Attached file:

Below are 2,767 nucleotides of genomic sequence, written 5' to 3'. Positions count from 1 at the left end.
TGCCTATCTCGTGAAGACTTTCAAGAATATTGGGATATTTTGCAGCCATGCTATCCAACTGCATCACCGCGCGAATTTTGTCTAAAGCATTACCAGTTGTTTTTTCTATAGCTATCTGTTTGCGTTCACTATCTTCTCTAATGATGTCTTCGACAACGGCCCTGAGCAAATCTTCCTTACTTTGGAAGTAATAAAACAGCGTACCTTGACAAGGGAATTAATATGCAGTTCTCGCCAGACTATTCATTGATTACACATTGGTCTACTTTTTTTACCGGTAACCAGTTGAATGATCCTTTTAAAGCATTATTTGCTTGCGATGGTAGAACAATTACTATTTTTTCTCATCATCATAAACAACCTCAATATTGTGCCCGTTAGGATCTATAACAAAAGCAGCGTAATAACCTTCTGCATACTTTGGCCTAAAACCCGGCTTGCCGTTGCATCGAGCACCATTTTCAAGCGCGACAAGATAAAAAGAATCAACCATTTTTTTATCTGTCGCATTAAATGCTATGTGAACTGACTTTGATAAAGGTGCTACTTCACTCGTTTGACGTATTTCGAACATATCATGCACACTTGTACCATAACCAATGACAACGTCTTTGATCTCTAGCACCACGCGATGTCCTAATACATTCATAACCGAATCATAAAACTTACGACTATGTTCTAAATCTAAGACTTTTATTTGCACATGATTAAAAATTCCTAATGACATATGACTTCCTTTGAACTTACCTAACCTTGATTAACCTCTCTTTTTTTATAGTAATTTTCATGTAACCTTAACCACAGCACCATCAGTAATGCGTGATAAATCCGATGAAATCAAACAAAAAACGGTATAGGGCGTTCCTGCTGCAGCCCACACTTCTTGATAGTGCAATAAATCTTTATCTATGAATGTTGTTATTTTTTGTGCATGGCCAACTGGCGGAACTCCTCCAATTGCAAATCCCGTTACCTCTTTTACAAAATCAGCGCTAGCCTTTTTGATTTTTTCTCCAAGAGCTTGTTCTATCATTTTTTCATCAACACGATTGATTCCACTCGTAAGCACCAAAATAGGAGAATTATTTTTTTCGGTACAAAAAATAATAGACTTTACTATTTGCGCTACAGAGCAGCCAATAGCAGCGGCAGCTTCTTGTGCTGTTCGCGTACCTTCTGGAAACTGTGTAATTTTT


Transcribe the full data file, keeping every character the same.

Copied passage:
Below are 2,767 nucleotides of genomic sequence, written 5' to 3'. Positions count from 1 at the left end.
TGCCTATCTCGTGAAGACTTTCAAGAATATTGGGATATTTTGCAGCCATGCTATCCAACTGCATCACCGCGCGAATTTTGTCTAAAGCATTACCAGTTGTTTTTTCTATAGCTATCTGTTTGCGTTCACTATCTTCTCTAATGATGTCTTCGACAACGGCCCTGAGCAAATCTTCCTTACTTTGGAAGTAATAAAACAGCGTACCTTGACAAGGGAATTAATATGCAGTTCTCGCCAGACTATTCATTGATTACACATTGGTCTACTTTTTTTACCGGTAACCAGTTGAATGATCCTTTTAAAGCATTATTTGCTTGCGATGGTAGAACAATTACTATTTTTTCTCATCATCATAAACAACCTCAATATTGTGCCCGTTAGGATCTATAACAAAAGCAGCGTAATAACCTTCTGCATACTTTGGCCTAAAACCCGGCTTGCCGTTGCATCGAGCACCATTTTCAAGCGCGACAAGATAAAAAGAATCAACCATTTTTTTATCTGTCGCATTAAATGCTATGTGAACTGACTTTGATAAAGGTGCTACTTCACTCGTTTGACGTATTTCGAACATATCATGCACACTTGTACCATAACCAATGACAACGTCTTTGATCTCTAGCACCACGCGATGTCCTAATACATTCATAACCGAATCATAAAACTTACGACTATGTTCTAAATCTAAGACTTTTATTTGCACATGATTAAAAATTCCTAATGACATATGACTTCCTTTGAACTTACCTAACCTTGATTAACCTCTCTTTTTTTATAGTAATTTTCATGTAACCTTAACCACAGCACCATCAGTAATGCGTGATAAATCCGATGAAATCAAACAAAAAACGGTATAGGGCGTTCCTGCTGCAGCCCACACTTCTTGATAGTGCAATAAATCTTTATCTATGAATGTTGTTATTTTTTGTGCATGGCCAACTGGCGGAACTCCTCCAATTGCAAATCCCGTTACCTCTTTTACAAAATCAGCGCTAGCCTTTTTGATTTTTTCTCCAAGAGCTTGTTCTATCATTTTTTCATCAACACGATTGATTCCACTCGTAAGCACCAAAATAGGAGAATTATTTTTTTCGGTACAAAAAATAATAGACTTTACTATTTGCGCTACAGAGCAGCCAATAGCAGCGGCAGCTTCTTGTGCTGTTCGCGTACCTTCTGGAAACTGTGTAATTTTT